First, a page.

HBO’s Insecure has been one of the bigger hits for the cable network in the last two years. The mainly black show, now in its sophomore year, has injected a few Latinisms into its episodes as of late. There is little doubt Insecure is casting a wider net and hoping to attract more Latino eyeballs while also depicting the variety of experiences across the African diaspora.
Granted, some of the efforts are more prominent than others. Case in point: subtly adding nachos to a staff meeting. Or, more obviously by having main character Issa add a “Latin Lover” to her ho-tation and quickly calling out her stereotypical caricatures of him. Even more so, by suggesting that she herself is racist against poor Latino kids – the very ones that she is paid to help at the after-school program organized by her non-profit employer We Got Y’all. The latter is a story line that has been brewing for three episodes and will likely come to a head on this week’s season finale.
For those who have eagle eyes, this latest episode squeezed in the man who uttered a long time favorite mating call (if you will) among Latinos: “Give me some chon chon!” It’s a saying responsible for countless memes despite that it originated almost a quarter century ago on the big screen in Blood in, Blood Out. Many a man has demanded the same ever since.
Carlos Carrasco appeared on the HBO hit as the father of Dro the Afro-Latino schoolyard friend of Molly. From his brief appearance, the audience is led to believe that Carrasco’s character Jorge Peña is a man true to his roots. Speaking Spanish, he interacts briefly with Molly while celebrating her parents’ renewal of their vows. His casting helps to add authenticity and validity to the show’s storyline, as his street cred is undeniable as a Latino actor.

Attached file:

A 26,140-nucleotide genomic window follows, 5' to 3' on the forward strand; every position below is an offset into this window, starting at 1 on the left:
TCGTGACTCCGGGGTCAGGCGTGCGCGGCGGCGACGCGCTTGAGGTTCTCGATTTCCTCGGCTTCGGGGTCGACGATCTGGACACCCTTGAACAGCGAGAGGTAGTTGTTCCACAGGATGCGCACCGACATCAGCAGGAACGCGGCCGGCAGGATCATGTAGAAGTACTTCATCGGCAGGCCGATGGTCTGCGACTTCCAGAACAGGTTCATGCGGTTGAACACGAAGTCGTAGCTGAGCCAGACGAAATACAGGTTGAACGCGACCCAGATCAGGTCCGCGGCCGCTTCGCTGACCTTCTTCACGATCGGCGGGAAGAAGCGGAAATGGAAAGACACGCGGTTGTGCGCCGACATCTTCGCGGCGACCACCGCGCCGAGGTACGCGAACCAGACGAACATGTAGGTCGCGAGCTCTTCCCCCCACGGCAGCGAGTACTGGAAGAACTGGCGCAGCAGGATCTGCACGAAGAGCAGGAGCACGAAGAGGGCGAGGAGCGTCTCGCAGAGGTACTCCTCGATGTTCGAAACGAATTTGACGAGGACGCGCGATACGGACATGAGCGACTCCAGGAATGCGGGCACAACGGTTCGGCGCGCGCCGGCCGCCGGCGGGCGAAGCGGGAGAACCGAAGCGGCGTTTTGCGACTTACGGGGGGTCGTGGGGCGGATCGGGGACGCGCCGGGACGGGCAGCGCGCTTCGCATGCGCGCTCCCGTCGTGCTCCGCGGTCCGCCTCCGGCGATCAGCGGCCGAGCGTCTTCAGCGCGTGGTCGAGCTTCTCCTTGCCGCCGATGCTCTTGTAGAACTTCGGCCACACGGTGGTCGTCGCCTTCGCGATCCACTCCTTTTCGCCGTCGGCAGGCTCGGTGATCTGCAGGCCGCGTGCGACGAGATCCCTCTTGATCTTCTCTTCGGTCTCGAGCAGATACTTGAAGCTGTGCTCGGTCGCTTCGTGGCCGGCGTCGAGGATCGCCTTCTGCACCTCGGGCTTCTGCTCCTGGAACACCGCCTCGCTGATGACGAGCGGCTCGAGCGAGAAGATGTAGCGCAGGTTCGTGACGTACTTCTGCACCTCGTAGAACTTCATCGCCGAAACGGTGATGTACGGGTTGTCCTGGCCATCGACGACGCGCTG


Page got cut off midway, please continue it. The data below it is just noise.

It would seem that Jorge Peña is a 180 degree turn from Popeye, the snitch pimp that Carrasco immortalized some 25 years ago. Blood In, Blood Out featured a young Latino cast that included the likes of Benjamin Bratt, Danny Trejo, Enrique Castillo, Jesse Borrego, and Raymond Cruz. Even though the film was released in 1993, it highlights issues we face today – prison gangs, white privilege, and addiction – making it timeless.
Carrasco brought to life a character that had a cadence to his speech, a sway to his walk, and a special selling out quality that made him one of the most selfish characters in the flick. If you haven’t seen it, do it now. It’s everything you never knew you were missing in life. Even with the very brief screen time, his latest role is a far cry from that.
Will we see more of him on Insecure? Not likely, but we can only hope. For the big time Carrasco Crusader it might be time to light a candle and have faith that we will continue to see more of him anywhere. If the trend continues, Latinos are likely to get more authentic injections into TV shows and movies – especially ones that showcase other cultures.